Thanks to the combined forces of Melbourne Opera and IOpera, a second Kurt Weill/ Berthold Brecht collaboration has now been presented to Melbourne audiences within a month. Some of those who attended Victorian Opera’s production of Happy End wondered whether this work could really be classified as an opera; in the case of The Rise and Fall of the City of Mahagonny no such question arose.
As rehearsals were underway for the original production, premiered in Weimar Republic Leipzig in March 1930, Weill wrote: “The work we intend to produce is not going to make use of contemporary material that will be out of date in a year’s time but sets out to present our age in a definitive form. Its influence will thus extend far beyond the moment in which it is written”. It is 40 years since this masterpiece of twentieth century opera was given a major Australian production, enabling today’s audiences to judge its relevance. Are we living in our own version of Mahagonny – a city where poverty attracts the death penalty, a society where self-indulgence and consumerism are the order of the day? The manner in which Melbourne Opera’s production is framed suggests that we might well be.
Video artist Chris Hocking has devised material in keeping with Brecht’s theatrical style of alienation, shifting between scratched movie reel sequences such as the opening title, cartoon animation and real life footage of recent disasters, where nature and man together together have caused untold damage. The beginning of Act II was expertly handled as a weather map video graphically traced the course of a hurricane heading towards Mahagonny during the orchestral introduction.
Suzanne Chaundy’s inventive direction (and presumably set design, since a separate set designer is not listed in the program) is coherently integrated into this approach. Props were quickly whisked off the stage between the 20 scenes that comprise this three-act opera, with a rather shabby whitish drop curtain – in line with “poor theatre” production values – hiding many stage resets. The first reveal, following a cartoon video of the journey of the three criminals on the run, made little attempt to show a real vehicle. Instead, it was a broken down tray truck at one remove from reality, with the men’s attempts to fix it cartoonishly inept. Stranded in the desert, the trio of Leokadja Begbick (Liane Keegan), Trinity Moses (Christopher Hillier) and Fatty “The Procurer” (Robert Macfarlane) improbably agreed to establish “the city of nets”: Mahagonny.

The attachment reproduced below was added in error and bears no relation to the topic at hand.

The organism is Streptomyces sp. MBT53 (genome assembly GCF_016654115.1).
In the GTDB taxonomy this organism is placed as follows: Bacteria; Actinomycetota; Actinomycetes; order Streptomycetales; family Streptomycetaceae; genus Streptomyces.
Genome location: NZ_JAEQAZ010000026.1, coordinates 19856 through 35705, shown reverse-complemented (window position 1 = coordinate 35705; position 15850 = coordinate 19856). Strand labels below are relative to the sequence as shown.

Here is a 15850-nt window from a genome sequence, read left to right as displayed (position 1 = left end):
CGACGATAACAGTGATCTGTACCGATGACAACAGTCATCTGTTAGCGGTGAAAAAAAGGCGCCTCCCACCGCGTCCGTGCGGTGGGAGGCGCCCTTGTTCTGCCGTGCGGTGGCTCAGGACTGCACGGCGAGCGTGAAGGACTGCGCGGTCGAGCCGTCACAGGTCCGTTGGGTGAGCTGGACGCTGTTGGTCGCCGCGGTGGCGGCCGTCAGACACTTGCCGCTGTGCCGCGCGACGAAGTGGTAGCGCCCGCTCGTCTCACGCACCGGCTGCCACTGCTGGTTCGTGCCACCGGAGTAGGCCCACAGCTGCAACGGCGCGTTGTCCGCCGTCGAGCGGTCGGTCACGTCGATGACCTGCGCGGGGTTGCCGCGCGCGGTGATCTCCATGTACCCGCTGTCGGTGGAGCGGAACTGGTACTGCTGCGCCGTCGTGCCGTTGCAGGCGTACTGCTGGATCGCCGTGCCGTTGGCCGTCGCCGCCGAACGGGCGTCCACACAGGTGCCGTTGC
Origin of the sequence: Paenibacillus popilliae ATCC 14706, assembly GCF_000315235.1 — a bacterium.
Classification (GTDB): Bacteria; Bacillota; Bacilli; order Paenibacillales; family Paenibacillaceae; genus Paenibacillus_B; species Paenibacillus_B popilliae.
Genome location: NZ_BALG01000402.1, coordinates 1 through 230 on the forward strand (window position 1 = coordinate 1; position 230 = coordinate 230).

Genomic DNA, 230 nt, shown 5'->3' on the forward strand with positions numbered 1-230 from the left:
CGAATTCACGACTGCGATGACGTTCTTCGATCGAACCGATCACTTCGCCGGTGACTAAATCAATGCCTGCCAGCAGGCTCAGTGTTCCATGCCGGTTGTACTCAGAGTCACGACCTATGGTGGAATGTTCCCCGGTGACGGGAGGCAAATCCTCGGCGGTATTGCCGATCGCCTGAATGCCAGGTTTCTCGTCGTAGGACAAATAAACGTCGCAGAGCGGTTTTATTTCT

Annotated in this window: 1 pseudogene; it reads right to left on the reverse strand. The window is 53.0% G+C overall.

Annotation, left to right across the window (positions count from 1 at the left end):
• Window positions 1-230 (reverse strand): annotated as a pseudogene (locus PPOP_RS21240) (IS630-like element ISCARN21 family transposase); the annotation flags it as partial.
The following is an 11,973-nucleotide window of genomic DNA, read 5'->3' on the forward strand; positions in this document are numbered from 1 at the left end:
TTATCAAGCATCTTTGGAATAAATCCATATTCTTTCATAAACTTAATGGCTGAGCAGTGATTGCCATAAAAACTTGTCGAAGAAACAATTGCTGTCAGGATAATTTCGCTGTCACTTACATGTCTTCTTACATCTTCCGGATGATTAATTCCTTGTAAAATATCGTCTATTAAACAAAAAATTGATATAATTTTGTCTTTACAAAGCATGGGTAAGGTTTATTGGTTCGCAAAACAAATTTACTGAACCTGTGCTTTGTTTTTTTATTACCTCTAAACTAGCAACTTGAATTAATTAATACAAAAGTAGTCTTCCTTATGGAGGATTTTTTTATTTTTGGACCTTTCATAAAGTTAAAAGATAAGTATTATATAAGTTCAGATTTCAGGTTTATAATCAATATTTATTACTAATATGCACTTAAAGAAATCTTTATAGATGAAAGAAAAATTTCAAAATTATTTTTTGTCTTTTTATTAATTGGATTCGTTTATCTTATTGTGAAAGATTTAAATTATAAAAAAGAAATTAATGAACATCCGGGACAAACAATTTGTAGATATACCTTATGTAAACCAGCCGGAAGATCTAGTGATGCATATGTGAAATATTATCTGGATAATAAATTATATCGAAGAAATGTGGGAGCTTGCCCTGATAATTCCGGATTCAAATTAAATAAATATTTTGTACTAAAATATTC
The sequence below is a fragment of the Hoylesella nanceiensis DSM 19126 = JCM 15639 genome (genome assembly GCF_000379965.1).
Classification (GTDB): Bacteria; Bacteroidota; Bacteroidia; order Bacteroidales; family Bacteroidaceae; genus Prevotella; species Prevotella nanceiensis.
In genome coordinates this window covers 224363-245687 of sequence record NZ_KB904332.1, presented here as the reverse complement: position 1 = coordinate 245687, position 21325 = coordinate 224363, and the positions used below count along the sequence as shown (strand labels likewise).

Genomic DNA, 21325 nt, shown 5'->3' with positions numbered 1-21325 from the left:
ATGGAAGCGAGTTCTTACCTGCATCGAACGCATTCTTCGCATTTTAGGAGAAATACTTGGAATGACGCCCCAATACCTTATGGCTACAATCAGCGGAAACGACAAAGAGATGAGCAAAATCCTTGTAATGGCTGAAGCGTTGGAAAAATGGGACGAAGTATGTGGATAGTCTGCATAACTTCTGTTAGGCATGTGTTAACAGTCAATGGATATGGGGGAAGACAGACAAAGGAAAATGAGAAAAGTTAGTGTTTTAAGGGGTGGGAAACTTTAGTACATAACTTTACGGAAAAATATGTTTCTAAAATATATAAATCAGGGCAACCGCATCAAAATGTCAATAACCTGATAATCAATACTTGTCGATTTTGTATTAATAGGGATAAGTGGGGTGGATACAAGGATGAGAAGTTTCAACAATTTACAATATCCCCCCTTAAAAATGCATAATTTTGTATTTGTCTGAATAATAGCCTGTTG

There was certainly nothing inept about the singing though; all three gave exceptionally powerful vocal performances. Exaggerated physicality, especially on the part of Macfarlane, added to the sense that they were revelling in the excesses of their creations. In addition to being a fine tenor, Macfarlane demonstrated some skill on the banjo as he and Joe Chindamo on accordion accompanied the confronting scene where lumberjack Jack O’Brien (Fraser Findlay) eats himself to death as part of excessive, but ultimately unfulfilling, consumption after the hurricane threat has passed. Despite his naturally small physique, appropriate costuming and expressive singing made this an horrifically compelling moment. It was a far cry from the entrance of the four cashed-up lumberjacks: Jimmy McIntyre (James Egglestone), “Bank Account” Billy (Christopher Tonkin), “Alaska Wolf” Joe and O’Brien, drawn to the pleasures of Mahagonny. Individually and as a quartet, they were superb. In the central role of Jimmy, Egglestone captured the anger and pathos of a character who tries to love while loathing a system that eventually condemns him to death by the circus of a corrupt kangaroo court. The crime of not having money to pay a debt is considered much worse than killing somebody, especially if you can bribe the judge, namely Begbick, and her associate Moses.